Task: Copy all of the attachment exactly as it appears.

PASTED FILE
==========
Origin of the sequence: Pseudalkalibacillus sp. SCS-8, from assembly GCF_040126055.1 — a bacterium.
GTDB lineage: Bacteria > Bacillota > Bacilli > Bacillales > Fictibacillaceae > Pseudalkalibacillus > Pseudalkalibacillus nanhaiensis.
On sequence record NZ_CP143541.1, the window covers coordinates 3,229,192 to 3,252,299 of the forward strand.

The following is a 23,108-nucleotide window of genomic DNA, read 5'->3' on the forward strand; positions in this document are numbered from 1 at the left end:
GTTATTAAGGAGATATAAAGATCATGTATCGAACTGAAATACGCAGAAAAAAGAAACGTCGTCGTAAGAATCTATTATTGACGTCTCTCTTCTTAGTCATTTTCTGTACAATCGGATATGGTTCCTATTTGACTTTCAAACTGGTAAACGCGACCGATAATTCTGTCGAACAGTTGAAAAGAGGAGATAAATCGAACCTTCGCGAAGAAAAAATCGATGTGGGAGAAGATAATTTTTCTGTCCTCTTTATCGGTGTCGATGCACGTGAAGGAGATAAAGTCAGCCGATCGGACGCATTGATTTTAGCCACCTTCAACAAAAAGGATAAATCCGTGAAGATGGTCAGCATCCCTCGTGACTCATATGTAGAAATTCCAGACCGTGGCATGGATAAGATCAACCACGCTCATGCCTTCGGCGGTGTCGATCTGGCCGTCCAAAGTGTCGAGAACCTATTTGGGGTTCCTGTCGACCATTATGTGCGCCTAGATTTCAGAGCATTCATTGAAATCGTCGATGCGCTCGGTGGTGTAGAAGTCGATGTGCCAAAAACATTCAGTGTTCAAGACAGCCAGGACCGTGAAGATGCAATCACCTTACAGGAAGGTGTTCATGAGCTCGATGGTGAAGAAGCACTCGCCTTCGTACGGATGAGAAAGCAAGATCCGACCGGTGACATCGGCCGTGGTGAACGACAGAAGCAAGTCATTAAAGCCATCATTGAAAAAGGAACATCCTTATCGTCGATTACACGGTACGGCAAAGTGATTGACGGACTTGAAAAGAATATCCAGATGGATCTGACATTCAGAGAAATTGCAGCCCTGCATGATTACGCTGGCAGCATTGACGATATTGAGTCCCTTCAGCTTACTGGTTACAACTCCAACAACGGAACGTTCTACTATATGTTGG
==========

Origin of the sequence: Pseudalkalibacillus sp. SCS-8, from assembly GCF_040126055.1 — a bacterium.
GTDB lineage: Bacteria > Bacillota > Bacilli > Bacillales > Fictibacillaceae > Pseudalkalibacillus > Pseudalkalibacillus nanhaiensis.
On sequence record NZ_CP143541.1, the window covers coordinates 3,229,192 to 3,252,299 of the forward strand.

The following is a 23,108-nucleotide window of genomic DNA, read 5'->3' on the forward strand; positions in this document are numbered from 1 at the left end:
GTTATTAAGGAGATATAAAGATCATGTATCGAACTGAAATACGCAGAAAAAAGAAACGTCGTCGTAAGAATCTATTATTGACGTCTCTCTTCTTAGTCATTTTCTGTACAATCGGATATGGTTCCTATTTGACTTTCAAACTGGTAAACGCGACCGATAATTCTGTCGAACAGTTGAAAAGAGGAGATAAATCGAACCTTCGCGAAGAAAAAATCGATGTGGGAGAAGATAATTTTTCTGTCCTCTTTATCGGTGTCGATGCACGTGAAGGAGATAAAGTCAGCCGATCGGACGCATTGATTTTAGCCACCTTCAACAAAAAGGATAAATCCGTGAAGATGGTCAGCATCCCTCGTGACTCATATGTAGAAATTCCAGACCGTGGCATGGATAAGATCAACCACGCTCATGCCTTCGGCGGTGTCGATCTGGCCGTCCAAAGTGTCGAGAACCTATTTGGGGTTCCTGTCGACCATTATGTGCGCCTAGATTTCAGAGCATTCATTGAAATCGTCGATGCGCTCGGTGGTGTAGAAGTCGATGTGCCAAAAACATTCAGTGTTCAAGACAGCCAGGACCGTGAAGATGCAATCACCTTACAGGAAGGTGTTCATGAGCTCGATGGTGAAGAAGCACTCGCCTTCGTACGGATGAGAAAGCAAGATCCGACCGGTGACATCGGCCGTGGTGAACGACAGAAGCAAGTCATTAAAGCCATCATTGAAAAAGGAACATCCTTATCGTCGATTACACGGTACGGCAAAGTGATTGACGGACTTGAAAAGAATATCCAGATGGATCTGACATTCAGAGAAATTGCAGCCCTGCATGATTACGCTGGCAGCATTGACGATATTGAGTCCCTTCAGCTTACTGGTTACAACTCCAACAACGGAACGTTCTACTATATGTTGG